Just over four months after the entry into force of the Trade Reporting Rule,(1) the Ontario Securities Commission (OSC) has released amendments to this rule that will delay the effective date of the reporting obligations for all counterparties and remove the 'fall-back' reporting mechanism that required Ontario non-dealer counterparties to monitor the transaction reporting of a foreign dealer reporting counterparty. These amendments, if approved by Ontario's minister of finance, will come into force July 2 2014.
As part of ongoing Canadian and international over-the-counter derivatives reform, the OSC enacted the Trade Reporting Rule on December 31 2013 to regulate and oversee trade repositories and mandate derivatives data reporting requirements by counterparties to derivatives transactions. At the same time, the OSC enacted OSC Rule 91-506, Derivatives: Product Determination, the purpose of which is to define the types of derivatives that will be subject to reporting requirements under the Trade Reporting Rule and to other relevant OSC rules governing derivatives once such rules are enacted.
The Canadian Securities Administrators recently announced that derivative trade reporting would be delayed to allow time for a trade repository to be recognised under the Trade Reporting Rule. On April 17 2014, the OSC released amendments to the Trade Reporting Rule designed to put these reporting delays into effect. As a result of the amendments, derivatives dealers and recognised or exempt clearing agencies will have to report prescribed data for derivatives transactions starting October 31 2014. All other reporting counterparties will now have to start reporting on June 30 2015. These delays are necessitated by the fact that no trade depository will be in a position to be designated within the original trade reporting timeframe – July 2 2014 for derivatives dealers and recognised or exempt clearing agencies and September 30 2014 for all other reporting counterparties. In light of these changes to the reporting obligation dates, corresponding changes are also made by the amendments to the reporting dates of pre-existing derivative transactions.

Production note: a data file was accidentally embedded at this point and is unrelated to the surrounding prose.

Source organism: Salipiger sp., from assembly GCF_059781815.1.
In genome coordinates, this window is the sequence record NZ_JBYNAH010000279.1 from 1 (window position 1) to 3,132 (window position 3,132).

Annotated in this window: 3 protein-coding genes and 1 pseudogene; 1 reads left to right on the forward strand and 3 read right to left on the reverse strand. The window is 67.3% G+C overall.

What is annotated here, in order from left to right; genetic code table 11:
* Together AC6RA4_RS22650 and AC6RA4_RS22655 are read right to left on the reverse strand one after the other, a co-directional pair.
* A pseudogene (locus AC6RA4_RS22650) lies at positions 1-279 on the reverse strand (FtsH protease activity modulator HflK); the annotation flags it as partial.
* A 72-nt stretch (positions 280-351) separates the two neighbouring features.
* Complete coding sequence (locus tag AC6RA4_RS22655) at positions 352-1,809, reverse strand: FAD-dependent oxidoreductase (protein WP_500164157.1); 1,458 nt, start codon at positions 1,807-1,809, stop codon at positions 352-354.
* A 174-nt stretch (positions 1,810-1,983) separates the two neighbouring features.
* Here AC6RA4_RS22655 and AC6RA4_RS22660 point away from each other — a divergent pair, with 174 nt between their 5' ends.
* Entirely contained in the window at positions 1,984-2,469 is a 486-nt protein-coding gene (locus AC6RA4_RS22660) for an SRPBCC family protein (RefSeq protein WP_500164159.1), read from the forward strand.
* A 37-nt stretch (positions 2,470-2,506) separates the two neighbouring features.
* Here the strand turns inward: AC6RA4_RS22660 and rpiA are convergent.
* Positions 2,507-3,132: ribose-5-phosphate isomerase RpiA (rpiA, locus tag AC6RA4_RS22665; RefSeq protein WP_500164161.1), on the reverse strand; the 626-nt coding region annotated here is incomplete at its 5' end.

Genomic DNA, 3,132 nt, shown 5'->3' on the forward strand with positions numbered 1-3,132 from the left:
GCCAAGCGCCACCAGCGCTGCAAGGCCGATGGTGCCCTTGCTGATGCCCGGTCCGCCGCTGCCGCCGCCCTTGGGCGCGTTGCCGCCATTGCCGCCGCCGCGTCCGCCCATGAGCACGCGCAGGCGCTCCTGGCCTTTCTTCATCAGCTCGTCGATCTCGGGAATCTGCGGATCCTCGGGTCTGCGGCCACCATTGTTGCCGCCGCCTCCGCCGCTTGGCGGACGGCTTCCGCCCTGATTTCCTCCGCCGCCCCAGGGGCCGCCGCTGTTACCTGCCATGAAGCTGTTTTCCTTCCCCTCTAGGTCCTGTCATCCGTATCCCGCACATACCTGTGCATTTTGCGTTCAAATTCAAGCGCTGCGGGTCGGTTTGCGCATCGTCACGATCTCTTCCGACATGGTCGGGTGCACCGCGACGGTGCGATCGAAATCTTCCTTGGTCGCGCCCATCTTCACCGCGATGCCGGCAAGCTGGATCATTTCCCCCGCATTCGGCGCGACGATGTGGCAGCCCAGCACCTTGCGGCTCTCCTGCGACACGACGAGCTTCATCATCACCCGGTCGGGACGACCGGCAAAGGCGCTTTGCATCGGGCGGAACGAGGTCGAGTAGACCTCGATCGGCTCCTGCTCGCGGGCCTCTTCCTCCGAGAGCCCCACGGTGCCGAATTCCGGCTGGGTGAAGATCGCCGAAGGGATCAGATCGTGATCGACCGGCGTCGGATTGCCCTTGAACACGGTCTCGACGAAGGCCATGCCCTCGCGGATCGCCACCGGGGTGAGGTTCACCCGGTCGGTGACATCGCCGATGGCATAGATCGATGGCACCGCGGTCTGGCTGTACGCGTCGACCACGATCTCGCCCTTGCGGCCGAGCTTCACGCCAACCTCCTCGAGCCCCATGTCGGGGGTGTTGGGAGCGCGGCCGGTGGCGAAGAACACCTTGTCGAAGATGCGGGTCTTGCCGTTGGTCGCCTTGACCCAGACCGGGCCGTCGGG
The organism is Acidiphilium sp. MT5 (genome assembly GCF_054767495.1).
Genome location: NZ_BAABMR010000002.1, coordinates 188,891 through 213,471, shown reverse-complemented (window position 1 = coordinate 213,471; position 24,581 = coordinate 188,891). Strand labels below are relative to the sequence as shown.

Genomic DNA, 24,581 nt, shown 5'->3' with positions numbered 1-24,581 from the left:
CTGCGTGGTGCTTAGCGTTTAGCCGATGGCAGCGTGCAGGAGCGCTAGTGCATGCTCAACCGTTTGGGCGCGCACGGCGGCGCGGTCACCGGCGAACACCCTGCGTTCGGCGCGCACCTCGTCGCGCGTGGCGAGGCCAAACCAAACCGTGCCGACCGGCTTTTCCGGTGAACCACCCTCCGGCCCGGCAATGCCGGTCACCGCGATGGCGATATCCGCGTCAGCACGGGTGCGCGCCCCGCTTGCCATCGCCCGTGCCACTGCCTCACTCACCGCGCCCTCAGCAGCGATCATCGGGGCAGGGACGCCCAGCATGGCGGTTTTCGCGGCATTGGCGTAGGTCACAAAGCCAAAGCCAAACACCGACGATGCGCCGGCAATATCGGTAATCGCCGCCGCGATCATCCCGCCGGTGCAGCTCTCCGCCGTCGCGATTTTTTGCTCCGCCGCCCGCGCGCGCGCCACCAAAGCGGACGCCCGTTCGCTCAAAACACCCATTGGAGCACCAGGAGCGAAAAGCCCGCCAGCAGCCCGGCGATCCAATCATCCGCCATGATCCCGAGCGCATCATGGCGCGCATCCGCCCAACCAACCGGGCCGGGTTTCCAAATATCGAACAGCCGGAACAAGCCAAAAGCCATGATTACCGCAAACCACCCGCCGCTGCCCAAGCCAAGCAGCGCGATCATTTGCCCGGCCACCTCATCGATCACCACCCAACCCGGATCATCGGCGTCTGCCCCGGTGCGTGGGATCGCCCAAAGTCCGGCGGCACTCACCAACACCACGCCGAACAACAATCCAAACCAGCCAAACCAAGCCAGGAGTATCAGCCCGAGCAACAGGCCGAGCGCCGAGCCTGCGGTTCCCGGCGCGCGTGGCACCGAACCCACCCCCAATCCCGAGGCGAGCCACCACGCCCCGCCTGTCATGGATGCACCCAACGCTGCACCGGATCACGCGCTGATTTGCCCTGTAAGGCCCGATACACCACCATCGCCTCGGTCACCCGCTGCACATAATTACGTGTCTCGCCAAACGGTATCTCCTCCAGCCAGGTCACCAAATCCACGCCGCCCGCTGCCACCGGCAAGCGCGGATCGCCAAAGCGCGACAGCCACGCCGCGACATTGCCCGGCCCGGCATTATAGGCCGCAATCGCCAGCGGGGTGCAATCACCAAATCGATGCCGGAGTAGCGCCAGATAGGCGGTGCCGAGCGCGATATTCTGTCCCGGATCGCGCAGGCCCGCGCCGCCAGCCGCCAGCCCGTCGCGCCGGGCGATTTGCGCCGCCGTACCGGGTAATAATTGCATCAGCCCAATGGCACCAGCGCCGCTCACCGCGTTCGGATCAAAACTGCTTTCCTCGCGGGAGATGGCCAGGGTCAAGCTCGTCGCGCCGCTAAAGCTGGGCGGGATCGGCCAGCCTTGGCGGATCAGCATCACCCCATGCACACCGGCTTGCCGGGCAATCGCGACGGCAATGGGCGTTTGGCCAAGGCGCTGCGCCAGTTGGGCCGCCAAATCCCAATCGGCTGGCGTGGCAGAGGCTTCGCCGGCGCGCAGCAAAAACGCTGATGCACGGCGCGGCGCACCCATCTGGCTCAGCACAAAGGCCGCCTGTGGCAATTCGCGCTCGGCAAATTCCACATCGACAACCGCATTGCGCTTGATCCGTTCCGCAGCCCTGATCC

The Trade Reporting Rule has also become less burdensome to local counterparties, as the amendments repeal the 'fall-back' reporting mechanism that required Ontario non-dealer counterparties to monitor the transaction reporting of a foreign dealer reporting counterparty. This mechanism required that a local counterparty act as a reporting counterparty and fulfil the reporting counterparty duties under the Trade Reporting Rule where a foreign dealer reporting counterparty did not report a transaction or otherwise failed to fulfil its reporting obligations. The revocation of the 'fall-back' reporting mechanism was prompted by significant resource and technological difficulties faced by a number of Ontario non-dealer counterparties in having to develop systems to monitor their counterparties' reporting.
For further information on this topic please contact Carol E Derk or Michael Taylor at Borden Ladner Gervais LLP by telephone (+1 416 367 6000), fax (+1 416 367 6749) or email (email@example.com or firstname.lastname@example.org). The Borden Ladner Gervais website can be accessed at www.blg.com.